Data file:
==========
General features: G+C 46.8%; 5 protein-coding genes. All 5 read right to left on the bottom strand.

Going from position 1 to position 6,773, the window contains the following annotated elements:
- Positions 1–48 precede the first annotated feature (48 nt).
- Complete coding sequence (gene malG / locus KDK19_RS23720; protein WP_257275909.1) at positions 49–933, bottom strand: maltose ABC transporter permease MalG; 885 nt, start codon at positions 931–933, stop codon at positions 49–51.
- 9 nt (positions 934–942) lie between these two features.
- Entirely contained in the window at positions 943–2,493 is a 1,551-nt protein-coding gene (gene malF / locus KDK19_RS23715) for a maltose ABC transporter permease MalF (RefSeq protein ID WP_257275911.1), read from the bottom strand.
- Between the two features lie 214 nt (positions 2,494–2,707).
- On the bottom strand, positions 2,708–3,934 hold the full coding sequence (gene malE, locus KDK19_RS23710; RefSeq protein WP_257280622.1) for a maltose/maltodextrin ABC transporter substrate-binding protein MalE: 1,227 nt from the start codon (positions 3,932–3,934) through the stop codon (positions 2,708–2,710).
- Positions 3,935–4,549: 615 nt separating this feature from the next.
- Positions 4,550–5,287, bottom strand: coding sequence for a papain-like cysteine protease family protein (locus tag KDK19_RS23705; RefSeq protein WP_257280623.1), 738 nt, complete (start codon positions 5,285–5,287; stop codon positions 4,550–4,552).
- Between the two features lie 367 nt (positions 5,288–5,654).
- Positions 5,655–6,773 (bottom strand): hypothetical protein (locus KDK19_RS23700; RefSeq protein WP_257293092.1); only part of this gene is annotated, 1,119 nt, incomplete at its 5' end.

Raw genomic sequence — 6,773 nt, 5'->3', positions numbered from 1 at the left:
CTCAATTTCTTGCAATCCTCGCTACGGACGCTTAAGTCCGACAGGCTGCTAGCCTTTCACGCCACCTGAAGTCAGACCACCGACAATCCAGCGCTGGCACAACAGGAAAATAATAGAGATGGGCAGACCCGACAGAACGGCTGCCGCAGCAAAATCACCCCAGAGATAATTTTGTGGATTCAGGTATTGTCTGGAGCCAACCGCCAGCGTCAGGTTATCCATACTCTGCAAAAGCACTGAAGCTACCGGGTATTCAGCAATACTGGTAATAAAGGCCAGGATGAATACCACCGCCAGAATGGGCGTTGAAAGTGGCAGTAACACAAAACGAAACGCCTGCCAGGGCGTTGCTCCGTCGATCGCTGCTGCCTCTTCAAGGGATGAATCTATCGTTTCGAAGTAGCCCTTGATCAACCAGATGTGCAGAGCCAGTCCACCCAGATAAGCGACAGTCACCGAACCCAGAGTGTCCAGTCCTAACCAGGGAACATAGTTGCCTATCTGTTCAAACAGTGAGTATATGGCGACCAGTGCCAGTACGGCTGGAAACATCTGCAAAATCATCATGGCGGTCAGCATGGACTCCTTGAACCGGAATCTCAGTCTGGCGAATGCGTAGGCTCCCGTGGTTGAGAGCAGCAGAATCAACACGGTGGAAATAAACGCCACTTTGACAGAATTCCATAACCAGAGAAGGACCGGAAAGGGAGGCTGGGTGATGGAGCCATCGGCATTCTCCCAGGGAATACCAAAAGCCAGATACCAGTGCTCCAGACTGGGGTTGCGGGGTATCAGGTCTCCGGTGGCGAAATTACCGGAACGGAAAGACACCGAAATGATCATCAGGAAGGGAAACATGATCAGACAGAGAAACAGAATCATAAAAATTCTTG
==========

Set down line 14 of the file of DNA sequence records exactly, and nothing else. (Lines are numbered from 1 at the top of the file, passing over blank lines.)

CTCAATTTCTTGCAATCCTCGCTACGGACGCTTAAGTCCGACAGGCTGCTAGCCTTTCACGCCACCTGAAGTCAGACCACCGACAATCCAGCGCTGGCACAACAGGAAAATAATAGAGATGGGCAGACCCGACAGAACGGCTGCCGCAGCAAAATCACCCCAGAGATAATTTTGTGGATTCAGGTATTGTCTGGAGCCAACCGCCAGCGTCAGGTTATCCATACTCTGCAAAAGCACTGAAGCTACCGGGTATTCAGCAATACTGGTAATAAAGGCCAGGATGAATACCACCGCCAGAATGGGCGTTGAAAGTGGCAGTAACACAAAACGAAACGCCTGCCAGGGCGTTGCTCCGTCGATCGCTGCTGCCTCTTCAAGGGATGAATCTATCGTTTCGAAGTAGCCCTTGATCAACCAGATGTGCAGAGCCAGTCCACCCAGATAAGCGACAGTCACCGAACCCAGAGTGTCCAGTCCTAACCAGGGAACATAGTTGCCTATCTGTTCAAACAGTGAGTATATGGCGACCAGTGCCAGTACGGCTGGAAACATCTGCAAAATCATCATGGCGGTCAGCATGGACTCCTTGAACCGGAATCTCAGTCTGGCGAATGCGTAGGCTCCCGTGGTTGAGAGCAGCAGAATCAACACGGTGGAAATAAACGCCACTTTGACAGAATTCCATAACCAGAGAAGGACCGGAAAGGGAGGCTGGGTGATGGAGCCATCGGCATTCTCCCAGGGAATACCAAAAGCCAGATACCAGTGCTCCAGACTGGGGTTGCGGGGTATCAGGTCTCCGGTGGCGAAATTACCGGAACGGAAAGACACCGAAATGATCATCAGGAAGGGAAACATGATCAGACAGAGAAACAGAATCATAAAAATTCTTG